Engaging Gun Shop Owners in Preventing Mass Shootings and Suicides
April 13 2016
Gun shop owners may be the next line of defense in nationwide efforts to stop mass shootings and suicides. Though this seems an unorthodox and possibly contradictory approach to solving gun-related deaths in the U.S., a recent incident in Ohio and a program launched in 2011 aim to change both the attitudes of shop owners and the perceptions of the public.
On March 21, 2016, gun shop owner John Downs made a decision at his Logan, Ohio store that police believe likely prevented a possible mass shooting at Ohio University (OU) in Athens. James Howard, a 25-year old who had withdrawn from his classes at OU earlier that day, stopped into Downs’ Bait & Guns store looking to purchase a gun. Although he passed the background check, Downs said, "Just the look in his eye... there was something about him. I don't know. You really can't explain it. He was going to do something. He was going to do something."
It was that look and the feeling Downs had that led him to deny Howard the purchase of a gun or ammunition. Howard left but returned later. Downs locked his store door, hid his customers in a back room, and asked one to call 911. Howard was picked up a short time later at a nearby Walmart with a gun in the backseat of his car and almost 50 rounds of 20-gauge shot gun shell ammunition ready to purchase. The Athens County prosecutor stated, “Howard was found in possession of a firearm while allegedly being drug dependent or in danger of becoming drug dependent. The firearm was purchased after he allegedly made a false statement on his background check form." Howard also has a history of mental health issues and is being held on $125,000 bond.
According to Dr. Gene Deisinger, Managing Partner for Sigma Threat Management Associates and retired Deputy Chief of Police and Director of Threat Management Services at Virginia Tech University, a number of colleges and universities across the country routinely engage with local gun store owners as part of their overall threat management strategy. After this latest incident, it wouldn’t be unreasonable to anticipate more reaching out to local stores to increase engagement and potential partnerships.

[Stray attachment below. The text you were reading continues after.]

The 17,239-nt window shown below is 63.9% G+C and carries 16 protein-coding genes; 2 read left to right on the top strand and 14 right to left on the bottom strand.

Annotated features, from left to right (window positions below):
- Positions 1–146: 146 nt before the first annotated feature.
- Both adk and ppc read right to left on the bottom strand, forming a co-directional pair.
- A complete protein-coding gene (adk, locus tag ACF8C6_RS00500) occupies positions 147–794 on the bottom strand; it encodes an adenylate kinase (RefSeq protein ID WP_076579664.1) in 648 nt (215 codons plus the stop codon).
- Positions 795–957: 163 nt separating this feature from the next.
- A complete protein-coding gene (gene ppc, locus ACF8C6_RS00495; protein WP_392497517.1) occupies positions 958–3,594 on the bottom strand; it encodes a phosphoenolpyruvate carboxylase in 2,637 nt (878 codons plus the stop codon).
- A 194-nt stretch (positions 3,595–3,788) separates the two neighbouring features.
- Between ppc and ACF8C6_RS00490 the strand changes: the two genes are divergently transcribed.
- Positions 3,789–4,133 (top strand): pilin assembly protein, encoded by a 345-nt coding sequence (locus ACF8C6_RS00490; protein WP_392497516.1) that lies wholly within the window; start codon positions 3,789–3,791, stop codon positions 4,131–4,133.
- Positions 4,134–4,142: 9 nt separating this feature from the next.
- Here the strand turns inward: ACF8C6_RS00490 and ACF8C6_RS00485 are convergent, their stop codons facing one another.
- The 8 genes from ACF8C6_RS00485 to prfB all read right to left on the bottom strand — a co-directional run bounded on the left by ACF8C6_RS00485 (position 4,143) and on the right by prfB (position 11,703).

Part 2: Preventing Suicides
This is not the first time gun store owners have been faced with tough decisions. In 2009, a gun store owner was tragically connected to three suicides during one week in three small towns in southwest New Hampshire. Each person had purchased a gun at his store, then the oldest and largest gun shop in New Hampshire, and committed suicide a few hours later. None of the clerks had noticed any red flags and all three had passed background checks. Owner Ralph Demicco wondered if there was anything he and his staff could have done to prevent such a tragedy from occurring or to prevent another one in the future.
Two years later, after meeting with pro-gun organizations, suicide prevention advocacy groups, and public health professionals, the Gun Shop Project was launched. This project, managed by the New Hampshire Firearm Safety Coalition, aims to educate staff at gun stores and firing ranges about how to spot potentially suicidal customers, and avoid selling or renting them a firearm. A variety of educational materials are available including a brochure, posters, tips sheets for dealers (PDF) and range owners (PDF), and a video on suicide prevention and the role of gun shops and ranges. Materials can be adapted to work in different states or with different organizations.
The project has the support of nearly half of all New Hampshire gun shops, but results have been slower nationwide, although interviews with gun store owners in other states, such as New Jersey, show that many mom-and-pop stores take a serious interest in their customers. Ira Levin, owner of Legend Firearms in Morganville, NJ, formed the New Jersey Firearms Dealers Association in October 2015. He says there are about 350 licensed gun sellers in New Jersey and most are small business owners. Most of his new customers are in their mid-60s. “But if they tell me they've never owned a gun before and I see they don't have the dexterity to safely dismantle, clean and handle the gun, I won't sell it to them," he said. Joe Gallo, another store owner, also confirms that safety is of paramount importance. “…I won't sell a gun to someone who doesn't look right to me. Or even ammunition. I want to know who's getting the bullets. That's the right thing to do." New Jersey law allows gun dealers to ship ammunition. Lisa Caso, who runs her father’s shop, knows a “straw” buyer and isn’t afraid to call them out. "If a woman comes in with a pistol purchase permit, but the guy with her asks all the questions, I start asking who the gun is really for," she said. "I'd rather lose a sale than see a gun end up where it doesn't belong."
While some shop owners believe it’s not their role or responsibility to help identify people with mental health issues or intervene, many others believe they have an obligation to help keep the public and their own customers safe from harm. Reaching out to this group and engaging as many as possible can only lead to positive outcomes.